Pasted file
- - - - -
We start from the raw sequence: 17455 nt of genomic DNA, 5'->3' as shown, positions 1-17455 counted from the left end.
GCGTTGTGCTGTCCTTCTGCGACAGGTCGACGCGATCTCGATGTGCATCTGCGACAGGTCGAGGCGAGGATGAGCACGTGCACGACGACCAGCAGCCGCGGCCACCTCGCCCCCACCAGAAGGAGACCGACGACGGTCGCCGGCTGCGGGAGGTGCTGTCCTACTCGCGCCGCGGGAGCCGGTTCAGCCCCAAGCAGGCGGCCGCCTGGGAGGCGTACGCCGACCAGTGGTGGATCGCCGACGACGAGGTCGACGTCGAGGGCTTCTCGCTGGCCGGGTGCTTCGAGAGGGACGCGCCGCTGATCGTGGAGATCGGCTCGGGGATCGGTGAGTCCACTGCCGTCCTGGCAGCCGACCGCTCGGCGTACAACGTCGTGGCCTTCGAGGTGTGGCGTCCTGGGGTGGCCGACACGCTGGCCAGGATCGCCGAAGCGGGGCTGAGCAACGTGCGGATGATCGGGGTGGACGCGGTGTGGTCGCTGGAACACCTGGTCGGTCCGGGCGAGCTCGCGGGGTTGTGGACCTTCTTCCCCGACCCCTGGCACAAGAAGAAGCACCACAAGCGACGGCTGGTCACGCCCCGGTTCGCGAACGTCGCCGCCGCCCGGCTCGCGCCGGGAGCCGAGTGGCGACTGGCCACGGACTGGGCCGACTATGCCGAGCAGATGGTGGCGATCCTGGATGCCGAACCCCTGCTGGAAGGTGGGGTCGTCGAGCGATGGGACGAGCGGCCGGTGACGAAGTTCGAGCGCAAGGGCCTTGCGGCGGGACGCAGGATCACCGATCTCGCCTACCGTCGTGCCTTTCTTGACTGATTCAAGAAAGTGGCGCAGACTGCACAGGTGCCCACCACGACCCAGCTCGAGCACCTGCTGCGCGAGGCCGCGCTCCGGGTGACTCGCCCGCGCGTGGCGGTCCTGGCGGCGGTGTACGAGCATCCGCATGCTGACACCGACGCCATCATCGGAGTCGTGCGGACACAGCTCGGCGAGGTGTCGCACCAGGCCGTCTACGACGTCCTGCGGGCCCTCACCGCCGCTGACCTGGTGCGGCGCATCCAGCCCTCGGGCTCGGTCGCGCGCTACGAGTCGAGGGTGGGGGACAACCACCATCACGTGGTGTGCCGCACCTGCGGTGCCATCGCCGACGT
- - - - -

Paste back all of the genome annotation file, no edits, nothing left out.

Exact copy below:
We start from the raw sequence: 17455 nt of genomic DNA, 5'->3' as shown, positions 1-17455 counted from the left end.
GCGTTGTGCTGTCCTTCTGCGACAGGTCGACGCGATCTCGATGTGCATCTGCGACAGGTCGAGGCGAGGATGAGCACGTGCACGACGACCAGCAGCCGCGGCCACCTCGCCCCCACCAGAAGGAGACCGACGACGGTCGCCGGCTGCGGGAGGTGCTGTCCTACTCGCGCCGCGGGAGCCGGTTCAGCCCCAAGCAGGCGGCCGCCTGGGAGGCGTACGCCGACCAGTGGTGGATCGCCGACGACGAGGTCGACGTCGAGGGCTTCTCGCTGGCCGGGTGCTTCGAGAGGGACGCGCCGCTGATCGTGGAGATCGGCTCGGGGATCGGTGAGTCCACTGCCGTCCTGGCAGCCGACCGCTCGGCGTACAACGTCGTGGCCTTCGAGGTGTGGCGTCCTGGGGTGGCCGACACGCTGGCCAGGATCGCCGAAGCGGGGCTGAGCAACGTGCGGATGATCGGGGTGGACGCGGTGTGGTCGCTGGAACACCTGGTCGGTCCGGGCGAGCTCGCGGGGTTGTGGACCTTCTTCCCCGACCCCTGGCACAAGAAGAAGCACCACAAGCGACGGCTGGTCACGCCCCGGTTCGCGAACGTCGCCGCCGCCCGGCTCGCGCCGGGAGCCGAGTGGCGACTGGCCACGGACTGGGCCGACTATGCCGAGCAGATGGTGGCGATCCTGGATGCCGAACCCCTGCTGGAAGGTGGGGTCGTCGAGCGATGGGACGAGCGGCCGGTGACGAAGTTCGAGCGCAAGGGCCTTGCGGCGGGACGCAGGATCACCGATCTCGCCTACCGTCGTGCCTTTCTTGACTGATTCAAGAAAGTGGCGCAGACTGCACAGGTGCCCACCACGACCCAGCTCGAGCACCTGCTGCGCGAGGCCGCGCTCCGGGTGACTCGCCCGCGCGTGGCGGTCCTGGCGGCGGTGTACGAGCATCCGCATGCTGACACCGACGCCATCATCGGAGTCGTGCGGACACAGCTCGGCGAGGTGTCGCACCAGGCCGTCTACGACGTCCTGCGGGCCCTCACCGCCGCTGACCTGGTGCGGCGCATCCAGCCCTCGGGCTCGGTCGCGCGCTACGAGTCGAGGGTGGGGGACAACCACCATCACGTGGTGTGCCGCACCTGCGGTGCCATCGCCGACGT